Lipedema Treatment

Lipedema is a condition which represents an abnormality of fat cells of the extremities. The fat cells in Lipedema undergo enlargement and develop edema or increased fluid collection. This condition affects primarily women in the third decade of life but can occur anytime after puberty, and affects 11% of the female population. Many women who suffer with Lipedema are not aware that it is a medical condition rather than obesity, and many medical professionals are unaware of this condition as well. The hallmark of Lipedema is fatty enlargement of the legs and often the arms, sparing the trunk, hands and feet. Women with Lipedema look disproportionate with normal-appearing torsos and enlarged lower body and arms. Many have worked hard with diet and exercise and even bariatric surgery, none of which will improve Lipedema.

Because of the confusion and lack of knowledge in the medical community, patients are often shuttled from doctor to doctor and subjected to unfair judgement relating to “obesity” and lifestyle choices that are truly unrelated to this condition. This is an autosomal dominant disease which means that it is carried on one of the first 22 non-sex autosomal chromosomes. Since Lipedema affects primarily women (only two cases have been reported in men), each female child of a mother who carries the gene has a 50% chance of developing Lipedema.

The abnormal fat cells in Lipedema continue to enlarge as the disease progresses resulting in weight gain, generalized pain in the extremities and feet, and painful nodules. The extremities can develop a nodular appearance with easy bruising, tenderness to the touch, and swelling that is non-pitting. Although seen primarily in the buttocks and lower extremities, Lipedema can affect the arms in 30% of patients . Many patients develop pain either on the sole of the foot or the dorsum or top of the foot. It is not clear what causes this pain and various treatments have limited effect.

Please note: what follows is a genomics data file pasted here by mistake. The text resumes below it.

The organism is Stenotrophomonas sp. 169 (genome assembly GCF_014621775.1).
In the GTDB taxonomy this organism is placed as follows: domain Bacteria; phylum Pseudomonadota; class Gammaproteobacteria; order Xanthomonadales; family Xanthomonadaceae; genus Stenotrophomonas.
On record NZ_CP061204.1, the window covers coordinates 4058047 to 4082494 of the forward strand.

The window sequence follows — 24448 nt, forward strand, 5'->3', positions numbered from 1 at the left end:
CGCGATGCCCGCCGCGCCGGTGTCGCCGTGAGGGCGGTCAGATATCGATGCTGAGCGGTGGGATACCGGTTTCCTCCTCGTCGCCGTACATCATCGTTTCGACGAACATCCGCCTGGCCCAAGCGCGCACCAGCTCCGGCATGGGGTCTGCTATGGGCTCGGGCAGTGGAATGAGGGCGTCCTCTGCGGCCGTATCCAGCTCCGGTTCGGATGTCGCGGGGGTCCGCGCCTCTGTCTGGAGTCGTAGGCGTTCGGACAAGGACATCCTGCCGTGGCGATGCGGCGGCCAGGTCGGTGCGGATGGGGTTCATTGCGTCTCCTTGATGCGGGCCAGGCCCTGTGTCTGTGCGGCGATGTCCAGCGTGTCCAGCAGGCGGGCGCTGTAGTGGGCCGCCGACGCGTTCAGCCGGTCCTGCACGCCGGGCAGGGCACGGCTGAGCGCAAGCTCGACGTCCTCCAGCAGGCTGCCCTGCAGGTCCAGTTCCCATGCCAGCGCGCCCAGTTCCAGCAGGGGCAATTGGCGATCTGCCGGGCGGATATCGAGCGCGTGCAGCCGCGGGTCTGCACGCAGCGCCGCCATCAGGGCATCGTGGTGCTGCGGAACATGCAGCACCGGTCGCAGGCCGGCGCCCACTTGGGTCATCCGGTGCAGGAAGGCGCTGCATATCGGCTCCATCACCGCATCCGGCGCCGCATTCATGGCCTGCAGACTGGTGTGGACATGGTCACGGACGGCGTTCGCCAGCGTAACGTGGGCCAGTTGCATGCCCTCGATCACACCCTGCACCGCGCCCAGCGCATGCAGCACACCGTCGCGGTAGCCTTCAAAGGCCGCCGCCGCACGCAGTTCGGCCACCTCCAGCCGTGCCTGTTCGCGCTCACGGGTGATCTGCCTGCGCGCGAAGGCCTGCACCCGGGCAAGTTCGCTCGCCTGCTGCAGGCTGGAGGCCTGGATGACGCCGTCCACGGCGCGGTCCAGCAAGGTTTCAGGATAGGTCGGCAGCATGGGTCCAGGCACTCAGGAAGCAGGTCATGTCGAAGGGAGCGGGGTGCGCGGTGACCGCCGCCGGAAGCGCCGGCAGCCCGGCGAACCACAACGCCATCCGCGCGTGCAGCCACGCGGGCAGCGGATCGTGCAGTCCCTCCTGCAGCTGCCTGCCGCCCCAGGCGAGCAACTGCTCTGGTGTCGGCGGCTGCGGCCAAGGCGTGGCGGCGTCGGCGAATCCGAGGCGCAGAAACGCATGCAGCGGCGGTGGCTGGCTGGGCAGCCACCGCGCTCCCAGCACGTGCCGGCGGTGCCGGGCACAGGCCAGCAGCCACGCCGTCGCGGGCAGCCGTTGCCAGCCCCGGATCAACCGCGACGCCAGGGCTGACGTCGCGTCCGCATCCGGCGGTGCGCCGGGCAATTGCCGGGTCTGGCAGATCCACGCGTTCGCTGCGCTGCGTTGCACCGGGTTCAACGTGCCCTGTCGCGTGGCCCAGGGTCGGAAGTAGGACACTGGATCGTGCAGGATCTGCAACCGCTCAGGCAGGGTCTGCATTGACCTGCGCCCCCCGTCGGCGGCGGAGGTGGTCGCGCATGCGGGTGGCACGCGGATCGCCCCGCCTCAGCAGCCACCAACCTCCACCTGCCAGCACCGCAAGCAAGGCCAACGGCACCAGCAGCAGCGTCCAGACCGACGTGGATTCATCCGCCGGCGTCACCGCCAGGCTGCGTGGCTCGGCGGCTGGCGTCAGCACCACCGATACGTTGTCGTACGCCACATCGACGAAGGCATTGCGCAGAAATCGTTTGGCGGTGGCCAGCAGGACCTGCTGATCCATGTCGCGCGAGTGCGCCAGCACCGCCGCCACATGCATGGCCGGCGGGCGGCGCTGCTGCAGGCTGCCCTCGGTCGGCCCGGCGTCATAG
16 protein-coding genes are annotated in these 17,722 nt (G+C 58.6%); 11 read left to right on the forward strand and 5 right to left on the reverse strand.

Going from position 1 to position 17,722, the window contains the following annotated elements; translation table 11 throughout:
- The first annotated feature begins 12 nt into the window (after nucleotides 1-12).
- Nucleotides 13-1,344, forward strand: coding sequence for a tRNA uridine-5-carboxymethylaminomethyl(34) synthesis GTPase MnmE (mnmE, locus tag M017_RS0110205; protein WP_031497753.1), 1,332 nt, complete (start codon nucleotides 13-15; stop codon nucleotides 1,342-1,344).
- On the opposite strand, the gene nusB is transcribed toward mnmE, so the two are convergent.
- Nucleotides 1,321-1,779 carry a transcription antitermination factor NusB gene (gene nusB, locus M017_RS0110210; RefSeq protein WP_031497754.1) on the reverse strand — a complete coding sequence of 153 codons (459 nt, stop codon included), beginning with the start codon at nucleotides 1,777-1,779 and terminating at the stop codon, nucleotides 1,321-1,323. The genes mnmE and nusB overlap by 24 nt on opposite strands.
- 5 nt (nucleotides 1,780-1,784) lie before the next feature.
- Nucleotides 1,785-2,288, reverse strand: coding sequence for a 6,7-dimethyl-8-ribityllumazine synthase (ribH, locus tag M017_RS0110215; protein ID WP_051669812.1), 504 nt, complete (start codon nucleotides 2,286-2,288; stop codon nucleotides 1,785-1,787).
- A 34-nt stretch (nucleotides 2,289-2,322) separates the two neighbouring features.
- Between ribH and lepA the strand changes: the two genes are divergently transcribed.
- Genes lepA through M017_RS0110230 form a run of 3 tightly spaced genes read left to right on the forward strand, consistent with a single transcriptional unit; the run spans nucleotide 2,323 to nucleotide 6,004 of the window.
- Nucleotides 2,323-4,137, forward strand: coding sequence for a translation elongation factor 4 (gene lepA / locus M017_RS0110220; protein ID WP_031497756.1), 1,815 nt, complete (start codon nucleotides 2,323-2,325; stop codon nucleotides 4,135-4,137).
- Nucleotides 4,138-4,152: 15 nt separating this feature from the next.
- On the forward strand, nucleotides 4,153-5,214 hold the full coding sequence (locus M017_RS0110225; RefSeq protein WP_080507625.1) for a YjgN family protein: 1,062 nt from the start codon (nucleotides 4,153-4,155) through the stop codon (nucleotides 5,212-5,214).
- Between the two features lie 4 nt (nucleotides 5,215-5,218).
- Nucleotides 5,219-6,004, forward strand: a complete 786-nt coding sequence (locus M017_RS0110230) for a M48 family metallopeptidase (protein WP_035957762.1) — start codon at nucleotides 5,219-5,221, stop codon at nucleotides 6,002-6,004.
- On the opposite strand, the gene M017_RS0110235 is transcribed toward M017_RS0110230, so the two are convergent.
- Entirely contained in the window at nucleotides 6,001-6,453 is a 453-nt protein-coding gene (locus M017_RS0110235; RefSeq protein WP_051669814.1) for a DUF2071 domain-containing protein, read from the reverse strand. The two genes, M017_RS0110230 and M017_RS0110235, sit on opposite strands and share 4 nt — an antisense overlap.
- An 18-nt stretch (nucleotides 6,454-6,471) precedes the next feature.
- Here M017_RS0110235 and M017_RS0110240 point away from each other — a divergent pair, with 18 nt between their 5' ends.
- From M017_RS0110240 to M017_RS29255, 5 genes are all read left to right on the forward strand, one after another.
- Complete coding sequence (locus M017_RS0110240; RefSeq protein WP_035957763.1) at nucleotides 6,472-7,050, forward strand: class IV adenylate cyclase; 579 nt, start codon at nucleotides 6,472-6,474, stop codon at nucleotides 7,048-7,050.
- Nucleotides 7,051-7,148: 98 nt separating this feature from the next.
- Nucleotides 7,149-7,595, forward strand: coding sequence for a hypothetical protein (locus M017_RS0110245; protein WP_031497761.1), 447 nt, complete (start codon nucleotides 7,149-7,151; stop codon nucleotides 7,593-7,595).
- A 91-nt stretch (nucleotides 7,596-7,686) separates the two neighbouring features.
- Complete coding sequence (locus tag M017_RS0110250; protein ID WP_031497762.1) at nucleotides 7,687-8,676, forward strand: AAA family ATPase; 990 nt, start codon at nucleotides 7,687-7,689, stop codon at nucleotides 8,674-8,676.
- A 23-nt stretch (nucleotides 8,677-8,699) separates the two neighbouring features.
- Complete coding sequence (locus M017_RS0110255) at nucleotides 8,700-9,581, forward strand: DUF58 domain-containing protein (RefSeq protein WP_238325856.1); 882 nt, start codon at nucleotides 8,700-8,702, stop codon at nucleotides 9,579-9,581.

Patients with Lipedema are often confused as having lymphedema (swelling of the extremities with malfunctioning lymphatic system) or generalized lifestyle-induced obesity. The hallmark of Lipedema is enlargement of fat cells of the buttocks, hips and legs that abruptly stops just above the ankles. Whereas Lymphedema can involve the feet, Lipedema does not, and there is an absence of the “Stemmer Sign” which is the inability to pinch the skin of the foot due to swelling of the skin seen in Lymphedema. As Lipedema progresses, patients can develop pain and swelling in the legs and arms, rendering them immobile and greatly limiting daily activities.


Smooth skin with an increase of enlarged subcutaneous fat tissue.


Uneven skin with indentations in the fat tissue and larger mounds of fat tissue (lipomas) able to be seen and felt.


Large extrusion of fat tissue causing deformations especially on the thighs and around the knees.


Development of lipolymphedema — a condition where both lipedema and lymphedema are present in the body — with large overhangs of tissue on legs and/or arms.

Type 1: Buttocks and hips.

Type 2: Buttocks to knees with folds around the knee.

Type 3: Buttocks to ankles.

Type 4: Arms.

Type 5: Isolated to lower leg.

The goals for treatment include:

  • Reduction and in many cases the elimination of inflammation, swelling and pain.
  • Increase in lymphatic flow which reduces/eliminates excessive fluid and the swelling that comes along with it.
  • Overall management of the physical impact of lipedema.
  • Quality of life which can include emotional, psychological/mental, spiritual and social enhancement in addition to physical management.

Conservative Therapy:

  • Manual Lymphatic Drainage (MLD)

Manual Lymphatic Drainage is a unique therapeutic method of stimulating lymphatic fluid movement in the tissues. MLD is a gentle, rhythmic massage that follows the direction of lymph flow and can reduce swelling almost immediately. It assists the lymphatic system in removing fluids, waste products, protein particles and debris. MLD can also be used to break up fibrosis in a limb with lymphedema.

  • Exercise/Movement

Exercise, like diet, is important for maintaining overall health even though it is not effective in reducing lipedema fat. Lipedema patients often find swimming to be a great low-impact activity, as more vigorous activities like running are often too painful.

Surgical Therapy:

  • Liposuction

To date, there is no alternative to Liposuction for the permanent removal of fat cells. This procedure has been become possible for lipoedema in the last 20 years through the development of tissue-friendly techniques.

 So far, in the case of two techniques it has been proved that lymphatic vessels in particular are not injured:

  • Water Jet-Assisted Liposuction
  • Vaser Liposuction